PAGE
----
Here are a few HST and transformed Delectable Mountain blocks I made recently. Cool, huh?
Del Mtn blocks in process

I used the idea at the top with multi-fabric HST halves again. This time I edged my triangles on both sides, with a much narrower strip. You can see the paprika color is edged with a pale gold, and the mid-brown is edged with black. The four blocks are built but not sewn together yet. I plan to add turquoise to the center, using a stitch-and-flip method for each of the four blocks.
nav mtn blocks

I’m playing, experimenting, designing as I go. Though I have an idea of where this is going, I’m ready to be surprised.

Thoughts on Work and Play

Near the end of 2015, I wrote this:

“Play” might sound the same as “experiment.” Both are means of learning that require openness and flexibility. But experimenting is methodical, and typically takes a process from beginning to end, including appropriate analysis. Playing is not necessarily methodical and it doesn’t require completion to end. How many messes have you seen in living rooms and playrooms and classrooms, as children abandon their play to do something else? Playing is no less important than experimenting, but it is approached less seriously.

After struggling to “play” as I made my recent table runner, after being encouraged to improvise rather than following plans, I realized I need more thought on the differences between work and play. (And I intend to follow up with some thoughts on improvisation vs. planning.)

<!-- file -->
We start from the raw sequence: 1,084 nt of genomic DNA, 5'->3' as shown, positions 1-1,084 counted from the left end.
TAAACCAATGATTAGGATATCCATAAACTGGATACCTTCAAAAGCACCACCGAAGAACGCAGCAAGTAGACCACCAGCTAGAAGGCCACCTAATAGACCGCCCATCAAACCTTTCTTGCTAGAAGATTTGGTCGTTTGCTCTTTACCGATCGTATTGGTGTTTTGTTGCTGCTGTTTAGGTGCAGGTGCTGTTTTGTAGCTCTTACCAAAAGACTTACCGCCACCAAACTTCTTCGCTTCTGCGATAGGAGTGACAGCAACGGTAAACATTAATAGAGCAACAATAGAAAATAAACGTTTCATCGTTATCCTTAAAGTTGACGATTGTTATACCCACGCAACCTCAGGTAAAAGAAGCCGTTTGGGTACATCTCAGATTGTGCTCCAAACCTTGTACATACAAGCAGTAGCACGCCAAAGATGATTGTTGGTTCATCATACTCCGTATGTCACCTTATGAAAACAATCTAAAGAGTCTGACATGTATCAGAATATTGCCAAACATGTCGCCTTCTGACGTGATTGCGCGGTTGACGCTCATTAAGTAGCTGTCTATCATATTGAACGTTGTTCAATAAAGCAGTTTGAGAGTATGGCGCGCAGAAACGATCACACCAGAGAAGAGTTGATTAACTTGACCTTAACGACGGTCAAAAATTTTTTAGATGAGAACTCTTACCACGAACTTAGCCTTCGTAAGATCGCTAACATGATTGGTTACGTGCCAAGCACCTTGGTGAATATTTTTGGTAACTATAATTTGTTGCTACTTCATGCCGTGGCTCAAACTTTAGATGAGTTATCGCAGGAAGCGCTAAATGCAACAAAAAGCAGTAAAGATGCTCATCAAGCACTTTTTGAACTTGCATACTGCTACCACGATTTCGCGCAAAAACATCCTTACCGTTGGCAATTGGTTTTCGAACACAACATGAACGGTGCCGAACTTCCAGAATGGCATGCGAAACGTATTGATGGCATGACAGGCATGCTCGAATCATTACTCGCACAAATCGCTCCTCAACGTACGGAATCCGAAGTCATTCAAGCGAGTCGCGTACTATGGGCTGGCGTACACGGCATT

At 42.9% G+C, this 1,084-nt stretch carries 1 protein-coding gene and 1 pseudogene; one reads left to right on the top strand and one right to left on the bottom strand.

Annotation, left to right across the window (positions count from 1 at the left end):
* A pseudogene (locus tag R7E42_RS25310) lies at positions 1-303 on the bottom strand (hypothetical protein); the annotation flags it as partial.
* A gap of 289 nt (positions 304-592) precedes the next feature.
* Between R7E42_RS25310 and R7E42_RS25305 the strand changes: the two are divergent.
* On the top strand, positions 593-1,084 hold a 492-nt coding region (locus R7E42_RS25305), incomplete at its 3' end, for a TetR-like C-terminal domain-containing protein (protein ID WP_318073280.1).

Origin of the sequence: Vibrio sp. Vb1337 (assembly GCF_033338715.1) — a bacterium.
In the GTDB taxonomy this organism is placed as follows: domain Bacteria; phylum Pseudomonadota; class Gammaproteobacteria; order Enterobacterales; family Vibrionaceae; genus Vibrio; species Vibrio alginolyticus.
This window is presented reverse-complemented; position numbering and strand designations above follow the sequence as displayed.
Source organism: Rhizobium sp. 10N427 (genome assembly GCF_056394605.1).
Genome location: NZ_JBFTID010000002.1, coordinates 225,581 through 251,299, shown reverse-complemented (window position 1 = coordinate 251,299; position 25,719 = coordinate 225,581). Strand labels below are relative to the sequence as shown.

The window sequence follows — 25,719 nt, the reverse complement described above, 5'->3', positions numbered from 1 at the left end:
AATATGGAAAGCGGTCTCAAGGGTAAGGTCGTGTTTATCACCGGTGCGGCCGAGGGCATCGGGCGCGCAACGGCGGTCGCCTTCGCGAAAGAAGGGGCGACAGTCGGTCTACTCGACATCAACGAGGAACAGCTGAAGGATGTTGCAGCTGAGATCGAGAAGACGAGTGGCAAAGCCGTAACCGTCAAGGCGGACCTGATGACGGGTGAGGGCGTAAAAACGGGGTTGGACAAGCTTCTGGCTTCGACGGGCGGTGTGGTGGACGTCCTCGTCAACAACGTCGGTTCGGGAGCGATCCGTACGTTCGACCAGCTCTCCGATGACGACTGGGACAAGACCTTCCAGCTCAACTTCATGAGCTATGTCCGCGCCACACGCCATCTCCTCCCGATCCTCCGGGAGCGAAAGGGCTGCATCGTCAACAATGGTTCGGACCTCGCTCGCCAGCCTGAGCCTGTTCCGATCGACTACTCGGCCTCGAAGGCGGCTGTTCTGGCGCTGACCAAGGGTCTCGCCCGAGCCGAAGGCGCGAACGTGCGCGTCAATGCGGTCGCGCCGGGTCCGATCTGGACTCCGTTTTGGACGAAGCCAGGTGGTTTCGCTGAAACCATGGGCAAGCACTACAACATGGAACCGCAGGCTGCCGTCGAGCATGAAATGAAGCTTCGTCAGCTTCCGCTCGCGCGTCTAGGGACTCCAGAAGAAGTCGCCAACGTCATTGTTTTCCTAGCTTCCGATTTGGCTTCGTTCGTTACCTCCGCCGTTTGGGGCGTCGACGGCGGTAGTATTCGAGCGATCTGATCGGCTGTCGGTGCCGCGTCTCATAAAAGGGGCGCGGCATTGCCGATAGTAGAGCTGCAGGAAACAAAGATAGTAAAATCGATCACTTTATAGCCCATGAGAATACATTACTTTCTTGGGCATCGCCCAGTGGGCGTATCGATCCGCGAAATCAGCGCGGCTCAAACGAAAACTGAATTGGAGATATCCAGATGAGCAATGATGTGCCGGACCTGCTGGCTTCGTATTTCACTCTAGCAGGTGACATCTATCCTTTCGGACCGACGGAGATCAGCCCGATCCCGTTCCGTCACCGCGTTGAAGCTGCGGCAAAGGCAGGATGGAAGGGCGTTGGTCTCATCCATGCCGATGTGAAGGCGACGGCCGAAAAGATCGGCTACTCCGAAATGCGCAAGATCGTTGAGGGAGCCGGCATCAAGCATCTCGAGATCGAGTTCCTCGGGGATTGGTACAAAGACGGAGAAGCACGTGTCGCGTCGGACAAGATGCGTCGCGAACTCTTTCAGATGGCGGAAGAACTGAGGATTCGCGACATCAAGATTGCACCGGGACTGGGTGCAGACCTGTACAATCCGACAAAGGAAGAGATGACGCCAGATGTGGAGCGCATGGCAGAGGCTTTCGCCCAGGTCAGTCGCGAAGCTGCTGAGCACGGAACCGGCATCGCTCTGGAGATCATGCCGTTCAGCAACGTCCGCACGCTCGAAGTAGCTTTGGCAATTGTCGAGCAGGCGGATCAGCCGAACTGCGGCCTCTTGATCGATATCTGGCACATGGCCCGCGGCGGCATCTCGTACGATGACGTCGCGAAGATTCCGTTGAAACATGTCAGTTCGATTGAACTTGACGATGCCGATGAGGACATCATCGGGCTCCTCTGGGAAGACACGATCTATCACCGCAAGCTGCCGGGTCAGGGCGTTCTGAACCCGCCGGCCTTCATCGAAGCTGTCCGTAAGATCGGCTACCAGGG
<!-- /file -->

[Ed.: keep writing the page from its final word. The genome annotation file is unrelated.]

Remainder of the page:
So I thought about what defines play for children. Children play in physical ways, learning to roll a car or ball across the floor, or do somersaults or skip or swing. They sing silly, rhythmic, made-up words. They color and cut and paste, and build towers of blocks before knocking them down. They love games like Concentration and Snakes & Ladders. They play house and pirates and going-to-the-store. They expend enormous amounts of energy learning about their environment, developing physical skills, and understanding relationships between people. Child development expert Maria Montessori said, “Play is the work of the child.”